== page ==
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One-on-One with Trinity East’s Emmanuel John: Manny’s on a mission

Humble and unassuming, Trinity College East custodian Emmanuel “Manny” John looks down on no one; he does, however, hope that there will one day be many local players who are looking up at him.

The young goalkeeper credits Maracas United Football Club Youth Academy coach Marlon Charles for much of what he has been able to achieve on and off the field, since the coach is someone with whom he has interacted for many years.

Photo: Trinity College East goalkeeper Emmanuel John (right) gets both hands on the ball during SSFL action against Signal Hill Secondary at Trincity on 9 September 2017.
(Courtesy Annalicia Caruth/Wired868)

So great was the pleasure he experienced when he once won a Man-of-the-Match award that he has set himself a goal of repeating the feat as often as he can. Ultimately, he wants to take his football all the way to the world stage and become in the process an inspiration to any number of local players.

Growing up in Maracas, St Joseph, the young man is very much a family man and he has developed a real love of nature. One of his favourite pastimes is liming by the river and he sees no contradiction in the fact that he is also very fond of video games.

There is no contradiction, however, in his choice of his favourite players, both of whom are goalkeepers. One of them is Keylor Navas, a Costa Rican who plays in Spain for Real Madrid, while the other is Jan-Michael Williams, a Trinidadian who currently plays in Honduras with Juticalpa FC.

Photo: Trinidad and Tobago goalkeeper Jan-Michael Williams during his stint with Ferencvaros.
(Copyright Ferencvaros)

John’s eyes may not be set on either Honduras or Costa Rica or Spain but he certainly intends one of these days to get out there and give the local lads good reason to look up to him.

Do you have a nickname you want to share?

People call me “Manny.”

What is your date of birth?

February 11, 2001.

What is your hometown?

Maracas, St. Joseph.

 What is one thing most people do not know about you?

Some people don’t know I’m a quiet person and I don’t really get into fights in school or in parties.

What do you enjoy doing in your free time?

I play video games, spend time with my family and I like to go [to the] river.

Photo: Trinity College East goalkeeper Emmanuel John (left) tries to reach a high ball during SSFL Championship Big 5 Play-off action away to Princes Town West Secondary on 4 November 2016.
(Courtesy Sean Morrison/Wired868)

What do you hope to do when you finish school?

I’d like to become a professional footballer or even go into the army and play [football for them].

Do you intend to pursue tertiary level education?

Yes, but [I have] nowhere specific in mind.

What would be success for you as a player?

To become a good footballer, get a professional contract outside of Trinidad and become an idol to plenty local players.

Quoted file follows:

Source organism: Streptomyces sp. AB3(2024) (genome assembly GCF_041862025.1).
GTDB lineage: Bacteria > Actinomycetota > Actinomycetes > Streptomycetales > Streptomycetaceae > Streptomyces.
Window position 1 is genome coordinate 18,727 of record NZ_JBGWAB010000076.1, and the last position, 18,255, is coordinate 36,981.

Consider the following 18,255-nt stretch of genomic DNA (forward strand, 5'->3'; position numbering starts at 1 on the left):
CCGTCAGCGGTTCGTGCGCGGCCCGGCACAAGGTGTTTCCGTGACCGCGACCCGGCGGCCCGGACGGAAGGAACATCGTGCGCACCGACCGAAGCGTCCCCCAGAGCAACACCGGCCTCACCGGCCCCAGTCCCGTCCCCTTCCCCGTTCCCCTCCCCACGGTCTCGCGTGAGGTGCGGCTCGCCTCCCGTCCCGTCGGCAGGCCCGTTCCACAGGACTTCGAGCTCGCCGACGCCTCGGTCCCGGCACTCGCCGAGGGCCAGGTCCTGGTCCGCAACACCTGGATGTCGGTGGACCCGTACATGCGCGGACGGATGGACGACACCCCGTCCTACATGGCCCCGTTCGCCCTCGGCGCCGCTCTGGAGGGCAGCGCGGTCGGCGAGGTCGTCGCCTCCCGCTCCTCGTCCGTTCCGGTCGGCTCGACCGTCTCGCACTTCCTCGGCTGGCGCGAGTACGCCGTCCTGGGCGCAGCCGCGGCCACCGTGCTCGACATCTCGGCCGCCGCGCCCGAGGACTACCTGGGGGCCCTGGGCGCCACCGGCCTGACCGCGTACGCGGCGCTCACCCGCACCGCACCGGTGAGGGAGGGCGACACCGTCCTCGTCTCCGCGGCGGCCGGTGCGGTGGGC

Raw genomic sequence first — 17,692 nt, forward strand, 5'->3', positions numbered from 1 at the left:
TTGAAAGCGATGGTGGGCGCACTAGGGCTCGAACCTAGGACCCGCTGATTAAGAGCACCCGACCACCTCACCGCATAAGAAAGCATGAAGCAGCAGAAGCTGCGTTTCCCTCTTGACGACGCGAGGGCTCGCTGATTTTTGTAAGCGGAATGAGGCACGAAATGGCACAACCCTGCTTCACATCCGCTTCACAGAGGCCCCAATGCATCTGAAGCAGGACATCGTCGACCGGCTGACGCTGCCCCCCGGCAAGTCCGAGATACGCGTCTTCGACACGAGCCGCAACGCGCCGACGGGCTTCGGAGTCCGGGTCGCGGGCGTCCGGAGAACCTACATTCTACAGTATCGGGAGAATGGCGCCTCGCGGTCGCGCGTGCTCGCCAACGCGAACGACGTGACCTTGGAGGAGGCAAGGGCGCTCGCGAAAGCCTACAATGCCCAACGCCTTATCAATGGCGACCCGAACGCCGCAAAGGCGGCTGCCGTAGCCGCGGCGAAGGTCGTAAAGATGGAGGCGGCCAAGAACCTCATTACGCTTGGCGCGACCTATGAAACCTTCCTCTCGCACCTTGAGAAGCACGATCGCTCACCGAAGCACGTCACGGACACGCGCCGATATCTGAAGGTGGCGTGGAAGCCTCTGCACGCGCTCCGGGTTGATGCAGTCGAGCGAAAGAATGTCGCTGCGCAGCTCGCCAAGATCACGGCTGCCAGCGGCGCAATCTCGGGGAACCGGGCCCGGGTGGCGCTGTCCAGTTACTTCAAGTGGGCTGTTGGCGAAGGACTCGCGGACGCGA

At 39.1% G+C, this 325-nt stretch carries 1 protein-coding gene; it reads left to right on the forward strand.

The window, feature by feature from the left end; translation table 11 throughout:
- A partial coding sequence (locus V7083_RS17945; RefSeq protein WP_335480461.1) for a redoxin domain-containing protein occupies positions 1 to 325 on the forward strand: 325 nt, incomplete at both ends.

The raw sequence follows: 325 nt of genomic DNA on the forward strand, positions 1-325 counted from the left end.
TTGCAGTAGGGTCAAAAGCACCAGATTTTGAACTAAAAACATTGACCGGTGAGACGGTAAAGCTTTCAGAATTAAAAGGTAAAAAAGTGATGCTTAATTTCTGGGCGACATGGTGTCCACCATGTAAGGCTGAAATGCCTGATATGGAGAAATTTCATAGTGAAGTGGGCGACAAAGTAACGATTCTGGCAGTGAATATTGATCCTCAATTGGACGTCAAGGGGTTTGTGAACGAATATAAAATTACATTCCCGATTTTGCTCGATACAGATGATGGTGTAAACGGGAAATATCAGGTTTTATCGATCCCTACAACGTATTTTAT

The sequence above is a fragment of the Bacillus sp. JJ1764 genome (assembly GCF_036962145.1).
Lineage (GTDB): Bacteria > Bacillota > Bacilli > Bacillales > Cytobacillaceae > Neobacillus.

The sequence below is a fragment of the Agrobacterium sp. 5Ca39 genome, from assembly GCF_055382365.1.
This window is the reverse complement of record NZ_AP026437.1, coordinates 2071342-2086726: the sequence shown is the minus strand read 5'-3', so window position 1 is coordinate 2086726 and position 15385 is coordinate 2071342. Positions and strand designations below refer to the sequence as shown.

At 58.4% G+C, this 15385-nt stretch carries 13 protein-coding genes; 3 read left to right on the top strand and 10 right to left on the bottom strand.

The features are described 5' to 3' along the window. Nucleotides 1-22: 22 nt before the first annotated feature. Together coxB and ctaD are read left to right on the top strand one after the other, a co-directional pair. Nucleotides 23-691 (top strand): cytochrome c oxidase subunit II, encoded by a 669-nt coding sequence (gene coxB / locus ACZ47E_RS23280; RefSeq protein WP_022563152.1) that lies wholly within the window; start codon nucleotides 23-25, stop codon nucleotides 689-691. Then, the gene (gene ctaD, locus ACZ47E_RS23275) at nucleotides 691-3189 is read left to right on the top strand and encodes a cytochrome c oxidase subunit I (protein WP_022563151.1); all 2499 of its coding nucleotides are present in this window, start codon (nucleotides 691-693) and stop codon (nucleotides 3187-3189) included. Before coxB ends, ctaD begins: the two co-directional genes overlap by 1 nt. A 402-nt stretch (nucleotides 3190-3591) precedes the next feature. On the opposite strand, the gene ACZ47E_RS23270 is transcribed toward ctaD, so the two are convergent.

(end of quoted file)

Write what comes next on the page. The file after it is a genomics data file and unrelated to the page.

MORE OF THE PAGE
How would you describe yourself as a person?

I’m a very quiet person. I’m a hardworking person also, on and off the field.

Who was/were your most important coach/coaches and why?

I would have to say coach Marlon Charles. Ever since I was young, he has been Maracas [United Football Club] Youth Academy’s football coach.  He’s always encouraged me to work hard.

Photo: Trinidad and Tobago National Women’s Under-15 team head coach Marlon Charles.
(Courtesy SPH-SYOGOC/Eddie Chen)

What makes you stand out as a player?

My kicking technique and my ability to throw far as a goalkeeper. I also know how to talk to my backline and encourage my team, even when we are down.

Who is you favourite player, local or foreign, and why?

[My favourite] foreign player is Keylor Navas. He is a very hardworking goalkeeper; he’s determined, very aggressive and always steps up in big games.

Jan-Michael Williams is my favourite local player because he’s also a determined goalkeeper. I saw him train a few times. He was very serious and he took his training seriously.

What has been your best moment in football so far?

When we played against Speyside in the only game we won for that season; it was one of my best games since I’ve played school football.  During the first half, we were four goals up, the team kept coming at us and we were getting tired.  There were shots I had to save so that [the other team] didn’t draw or win. I was [named] Man-of-the-Match in that game.

And your worst?

My worst moment was when I was on the National Under-17 team and we played against Bermuda.  I went up for a ball that slipped through my hands and one of the Bermudan strikers just ran on and tapped it in. That was embarrassing.

Photo: Trinidad and Tobago National Under-17 Team head coach Russell Latapy (centre) supervises a training session.
On his right are Mark Ramdeen and Kishon Hackshaw while Emmanuel John is on the far right.
(Courtesy Chevaughn Christopher/Wired868)

How do you feel about local football?

I feel coaches of the national team should focus on the youth. Youth development is very important. Most of the players on the national team, like Kenwyne Jones, are retiring. He recently retired and there are others who are two more years or so away from retirement. So they should focus on the youth and give them a chance.

About Chanelle Seymour

Chanelle Seymour
Chanelle Seymour, a consistent advocate for artistic expression, is currently completing her BA in Mass Communication at COSTAATT and an intern at Wired868. She is adamant that the pursuit of tertiary level certification will not prevent her from maintaining an active professional, personal and family life and she continues to take an active interest in photography, music production and curation and travelling.

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